The National Association of Computer Voice Stress Analysts (NACVSA) represents a membership of about 2,000 U.S. law enforcement agencies and thousands of criminal justice professionals. It is exclusively associated with computer voice stress analysis examiners, and the organization hosts continuing education and professional development programs, monitors legislation impacting CVSA, and administers a professional certification program. The NACVSA feels that the CVSA proves its accuracy—and the polygraph an error-prone status.

The NITV has offered training in voice stress analysis since 1980. Its instructors are either former law enforcement personnel with experience in voice stress analysis and polygraph, or they have experience in such specific areas as interviewing and interrogation.

The examiners’ course includes such topics as the history of lie detection, systems used in the instrumentation technology, the physiology of the body’s reaction to jeopardy and how those reactions can be monitored, interviewing and interrogation, the psychological and physiological responses to questions and the “flight or fight” reaction, chart interpretation, scoring, test applications and construction, and covert interviewing and subsequent analysis.

Funding for computer voice stress analysis equipment and training can often be gained through traditional police grant sources such as the Edward Byrne grants in the U.S. Department of Justice, Wal-Mart’s and Target Corporation’s grants for local law-enforcement agency equipment purchases, local fraternal and charitable groups such as American Legion, Veterans of Foreign Wars, Knights of Columbus, Lions Club, Moose Lodge, etc. Other grant suggestions are given on the CVSA website.

SIDEBAR:

18-Year Field Study Validates Computer Voice Stress Analyzer as Most Accurate Truth Verification Technology

Independent, peer-reviewed research has validated the accuracy of the Computer Voice Stress Analyzer. According to the National Association of Computer Voice Stress Analysts, a recently published research study in the 2012 annual edition of the scientific journal Criminalistics and Court Expertise reports the accuracy rate of the (CVSA) is greater than 95%, an assertion long made by the system’s manufacturer. The study’s results are further bolstered by current U.S. Government funded voice analysis research, which has established voice technologies performed well for border security applications.

The 18-year field study was conducted by Professor James L. Chapman and titled “Long-Term Field Evaluation of Voice Stress Analysis in a North American Criminal Justice Setting.” Professor Chapman was known as the world’s foremost authority on the application of Voice Stress Analysis technologies.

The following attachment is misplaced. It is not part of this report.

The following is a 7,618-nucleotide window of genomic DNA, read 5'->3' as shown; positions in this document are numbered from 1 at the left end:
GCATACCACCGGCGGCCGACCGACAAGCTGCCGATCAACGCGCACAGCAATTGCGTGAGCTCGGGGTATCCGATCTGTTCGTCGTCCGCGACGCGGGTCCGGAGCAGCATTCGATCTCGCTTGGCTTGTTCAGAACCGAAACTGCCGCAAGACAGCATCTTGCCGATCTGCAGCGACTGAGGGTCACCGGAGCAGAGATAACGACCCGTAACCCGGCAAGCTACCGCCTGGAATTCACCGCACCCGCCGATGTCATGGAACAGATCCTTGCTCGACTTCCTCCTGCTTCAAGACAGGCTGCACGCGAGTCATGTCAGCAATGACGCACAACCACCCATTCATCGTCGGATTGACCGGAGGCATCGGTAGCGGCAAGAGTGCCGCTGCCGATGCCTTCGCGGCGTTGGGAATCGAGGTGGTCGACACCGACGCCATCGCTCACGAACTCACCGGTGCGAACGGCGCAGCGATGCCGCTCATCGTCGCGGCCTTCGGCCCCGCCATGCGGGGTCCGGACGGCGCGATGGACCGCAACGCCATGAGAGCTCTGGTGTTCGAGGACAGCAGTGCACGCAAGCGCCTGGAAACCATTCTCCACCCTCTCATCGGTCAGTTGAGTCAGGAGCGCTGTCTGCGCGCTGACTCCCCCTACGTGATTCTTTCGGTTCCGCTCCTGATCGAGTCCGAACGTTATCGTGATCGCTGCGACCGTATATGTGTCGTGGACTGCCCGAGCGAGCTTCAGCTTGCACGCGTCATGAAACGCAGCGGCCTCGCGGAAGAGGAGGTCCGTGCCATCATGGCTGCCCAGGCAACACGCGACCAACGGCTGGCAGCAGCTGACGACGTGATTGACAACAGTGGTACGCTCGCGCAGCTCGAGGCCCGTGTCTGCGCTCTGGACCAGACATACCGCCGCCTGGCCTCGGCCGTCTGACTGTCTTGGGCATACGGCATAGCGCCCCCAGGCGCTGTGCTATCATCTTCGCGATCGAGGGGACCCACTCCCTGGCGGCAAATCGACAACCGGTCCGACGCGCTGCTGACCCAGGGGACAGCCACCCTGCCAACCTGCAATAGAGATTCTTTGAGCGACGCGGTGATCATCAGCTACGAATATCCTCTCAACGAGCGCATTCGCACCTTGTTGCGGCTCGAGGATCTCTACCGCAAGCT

Recently deceased, Professor Chapman’s career spanned over 40 years as a criminologist, educator and researcher, during which he conducted more than 15,000 Voice Stress Analysis examinations. The study’s co-author, Marigo Stathis, a neuroscientist and research analyst, has been the primary or co-author of 27 published scientific articles and studies focusing on various topics related to the human brain and biology.

Professor Chapman used the CVSA to conduct the research and the results achieved were highly consistent throughout the period the study’s data were collected. The study’s findings revealed the CVSA, when used as an investigative support tool, can accurately predict whether a person under investigation is being truthful or deceptive.

The study’s findings are supported by scientifically accepted statistical models, and by the 96.4 percent validated confession rate Professor Chapman attained during the course of the 18-year study. According to current scientific research and meta-analyses, police confession rates worldwide vary between 20-45 percent, with even the most experienced police interviewers only achieving a 50-55 percent confession rate.

Empirical data collected by the CVSA’s manufacturer, U.S. law enforcement and U.S. military CVSA users have long supported such findings; however, this is the first independent and peer-reviewed scientific study to validate these data. Additional studies and research are planned for the future.

Published in Law and Order, Jun 2014

Rating : 8.0